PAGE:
The Joint Committee on Human Rights is committed to ensuring that international treaties with significant human rights implications are subjected to proper parliamentary scrutiny before they are ratified by the executive, and that there is a meaningful opportunity for civil society to inform that scrutiny
Protocol 15 to the European Convention on Human Rights, which was signed by the UK on 24 June 2013, will amend the Convention to give legal effect to five changes agreed by Member States in the Brighton Declaration on the future of the European Court of Human Rights, adopted on 20 April 2012 at the conclusion of the UK’s Chairmanship of the Committee of Ministers of the Council of Europe. A copy of Protocol 15 can be accessed here:
and the accompanying Explanatory Report adopted by the Committee of Ministers can be accessed here:
The changes made to the Convention by Protocol 15 include the following:
- (1) adding to the Preamble of the Convention a reference to the principle of subsidiarity and the doctrine of the margin of appreciation;
- (2) changing the rules on the age of judges of the Strasbourg Court, to ensure that all judges are able to serve a full nine-year term;
- (3) reducing the time limit for applications to the Court from six months to four months; and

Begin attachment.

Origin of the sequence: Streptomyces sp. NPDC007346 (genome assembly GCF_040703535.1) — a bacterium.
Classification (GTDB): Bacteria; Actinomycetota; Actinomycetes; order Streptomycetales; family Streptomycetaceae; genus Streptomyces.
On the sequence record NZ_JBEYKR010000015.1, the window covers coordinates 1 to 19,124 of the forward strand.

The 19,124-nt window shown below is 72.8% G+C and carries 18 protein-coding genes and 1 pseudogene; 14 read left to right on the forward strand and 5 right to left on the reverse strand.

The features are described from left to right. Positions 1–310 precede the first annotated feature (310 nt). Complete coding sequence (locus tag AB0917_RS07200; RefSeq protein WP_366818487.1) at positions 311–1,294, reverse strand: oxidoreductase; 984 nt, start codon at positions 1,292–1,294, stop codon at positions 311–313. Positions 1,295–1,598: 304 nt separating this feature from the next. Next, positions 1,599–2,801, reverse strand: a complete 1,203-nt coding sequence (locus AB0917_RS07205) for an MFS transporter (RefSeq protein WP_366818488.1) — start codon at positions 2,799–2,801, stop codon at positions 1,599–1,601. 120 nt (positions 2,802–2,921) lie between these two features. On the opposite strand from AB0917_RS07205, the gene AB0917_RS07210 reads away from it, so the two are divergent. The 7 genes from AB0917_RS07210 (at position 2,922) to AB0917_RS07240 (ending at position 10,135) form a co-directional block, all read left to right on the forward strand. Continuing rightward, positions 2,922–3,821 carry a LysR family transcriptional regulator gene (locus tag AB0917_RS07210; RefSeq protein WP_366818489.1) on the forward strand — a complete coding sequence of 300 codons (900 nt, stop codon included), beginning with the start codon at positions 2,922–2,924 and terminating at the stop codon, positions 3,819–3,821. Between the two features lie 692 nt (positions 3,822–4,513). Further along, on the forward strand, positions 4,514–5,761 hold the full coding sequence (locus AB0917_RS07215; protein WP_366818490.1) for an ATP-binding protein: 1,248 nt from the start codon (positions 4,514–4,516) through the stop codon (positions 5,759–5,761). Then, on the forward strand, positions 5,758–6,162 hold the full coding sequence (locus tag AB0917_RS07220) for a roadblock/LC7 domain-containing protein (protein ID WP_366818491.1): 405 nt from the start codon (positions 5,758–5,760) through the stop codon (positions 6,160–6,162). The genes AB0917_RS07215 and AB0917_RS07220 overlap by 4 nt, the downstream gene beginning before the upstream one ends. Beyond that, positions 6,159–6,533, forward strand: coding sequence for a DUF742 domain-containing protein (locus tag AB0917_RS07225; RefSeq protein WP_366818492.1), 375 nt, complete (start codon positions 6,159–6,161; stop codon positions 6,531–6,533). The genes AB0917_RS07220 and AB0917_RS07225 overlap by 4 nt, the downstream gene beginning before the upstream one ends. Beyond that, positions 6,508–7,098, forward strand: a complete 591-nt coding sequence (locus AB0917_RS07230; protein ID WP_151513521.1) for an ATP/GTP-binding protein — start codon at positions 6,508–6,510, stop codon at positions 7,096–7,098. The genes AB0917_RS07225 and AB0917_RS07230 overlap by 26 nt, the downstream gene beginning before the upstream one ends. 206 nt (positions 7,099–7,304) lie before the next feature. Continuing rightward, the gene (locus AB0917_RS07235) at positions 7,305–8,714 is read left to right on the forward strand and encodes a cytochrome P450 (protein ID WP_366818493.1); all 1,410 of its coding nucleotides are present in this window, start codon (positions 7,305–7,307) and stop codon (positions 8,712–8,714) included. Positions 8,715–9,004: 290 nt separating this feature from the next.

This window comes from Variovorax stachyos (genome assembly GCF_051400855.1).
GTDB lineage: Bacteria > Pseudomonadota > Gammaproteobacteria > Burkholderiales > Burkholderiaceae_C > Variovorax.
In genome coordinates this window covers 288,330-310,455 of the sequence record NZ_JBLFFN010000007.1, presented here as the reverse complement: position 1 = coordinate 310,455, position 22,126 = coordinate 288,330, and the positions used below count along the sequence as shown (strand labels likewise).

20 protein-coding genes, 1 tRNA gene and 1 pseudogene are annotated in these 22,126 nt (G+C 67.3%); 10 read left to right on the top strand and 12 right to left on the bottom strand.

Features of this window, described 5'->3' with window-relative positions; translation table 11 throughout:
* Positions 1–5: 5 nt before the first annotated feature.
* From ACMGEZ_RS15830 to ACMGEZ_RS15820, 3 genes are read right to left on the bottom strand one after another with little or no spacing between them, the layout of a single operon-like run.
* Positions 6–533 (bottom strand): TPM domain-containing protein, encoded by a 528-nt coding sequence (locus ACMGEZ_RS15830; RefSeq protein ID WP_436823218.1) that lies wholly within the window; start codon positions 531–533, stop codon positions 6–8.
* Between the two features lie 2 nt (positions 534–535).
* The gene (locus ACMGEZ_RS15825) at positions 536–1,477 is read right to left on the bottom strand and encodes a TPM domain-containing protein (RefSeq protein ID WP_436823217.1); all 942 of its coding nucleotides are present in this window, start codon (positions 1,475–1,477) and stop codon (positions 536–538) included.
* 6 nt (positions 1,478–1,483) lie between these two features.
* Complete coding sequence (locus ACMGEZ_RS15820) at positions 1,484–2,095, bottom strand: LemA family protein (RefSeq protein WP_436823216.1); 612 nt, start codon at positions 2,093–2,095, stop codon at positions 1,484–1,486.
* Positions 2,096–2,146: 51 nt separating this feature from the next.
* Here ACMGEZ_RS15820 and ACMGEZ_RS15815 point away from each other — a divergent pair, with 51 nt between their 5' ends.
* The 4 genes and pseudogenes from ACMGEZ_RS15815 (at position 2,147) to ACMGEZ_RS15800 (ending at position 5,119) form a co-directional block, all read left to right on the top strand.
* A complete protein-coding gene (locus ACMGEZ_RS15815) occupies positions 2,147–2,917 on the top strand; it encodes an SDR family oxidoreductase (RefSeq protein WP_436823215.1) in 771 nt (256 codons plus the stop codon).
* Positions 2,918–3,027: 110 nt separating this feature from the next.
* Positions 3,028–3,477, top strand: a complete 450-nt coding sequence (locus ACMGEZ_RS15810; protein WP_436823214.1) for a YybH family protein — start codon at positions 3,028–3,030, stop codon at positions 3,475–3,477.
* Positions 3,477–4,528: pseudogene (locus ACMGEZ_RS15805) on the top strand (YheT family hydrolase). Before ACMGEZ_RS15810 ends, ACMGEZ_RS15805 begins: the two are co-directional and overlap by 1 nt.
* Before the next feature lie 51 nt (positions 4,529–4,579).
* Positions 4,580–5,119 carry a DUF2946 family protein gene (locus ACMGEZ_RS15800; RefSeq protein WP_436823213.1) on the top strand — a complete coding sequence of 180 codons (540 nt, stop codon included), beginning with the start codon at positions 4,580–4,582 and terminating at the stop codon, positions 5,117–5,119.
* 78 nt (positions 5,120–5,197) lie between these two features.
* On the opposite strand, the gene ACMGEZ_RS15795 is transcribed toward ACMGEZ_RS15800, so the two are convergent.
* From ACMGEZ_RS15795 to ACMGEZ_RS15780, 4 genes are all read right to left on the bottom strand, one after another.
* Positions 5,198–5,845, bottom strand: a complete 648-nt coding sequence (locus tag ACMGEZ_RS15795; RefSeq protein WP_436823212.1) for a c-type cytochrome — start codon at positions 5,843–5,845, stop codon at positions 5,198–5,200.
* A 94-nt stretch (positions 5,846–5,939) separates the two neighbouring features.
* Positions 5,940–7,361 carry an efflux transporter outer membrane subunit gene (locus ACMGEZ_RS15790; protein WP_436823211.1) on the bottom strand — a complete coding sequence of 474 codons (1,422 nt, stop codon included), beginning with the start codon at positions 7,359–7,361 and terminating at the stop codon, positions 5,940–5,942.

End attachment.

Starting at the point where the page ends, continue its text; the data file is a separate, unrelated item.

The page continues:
- (4) amending the admissibility criteria in the Convention to make it easier for the Court to screen out trivial applications.
The Committee intends to report to Parliament during the 21 day period in which the treaty is laid before Parliament prior to its ratification. It invites comments on any aspect of the Protocol from any interested person or organisation.
Submissions should reach the Committee by Friday 13 September 2013 and be addressed to Mike Hennessy, Commons Clerk of the Joint Committee on Human Rights, Committee Office, House of Commons, 7 Millbank, London SW1P 3JA (email: email@example.com).
- Electronic submission in Word or Rich Text format is requested, but a signed hard copy should also be sent.
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- Material already published elsewhere should not form the basis of a submission, but may be referred to within a proposed memorandum, in which case a hard copy of the published work should be included.
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- Evidence becomes the property of the Committee, and may be printed, placed on the Internet or circulated by the Committee at any stage.
- You may publicise or publish your evidence yourself, but in doing so you must indicate that it was prepared for the Committee. Evidence published other than under the authority of the Committee does not attract parliamentary privilege.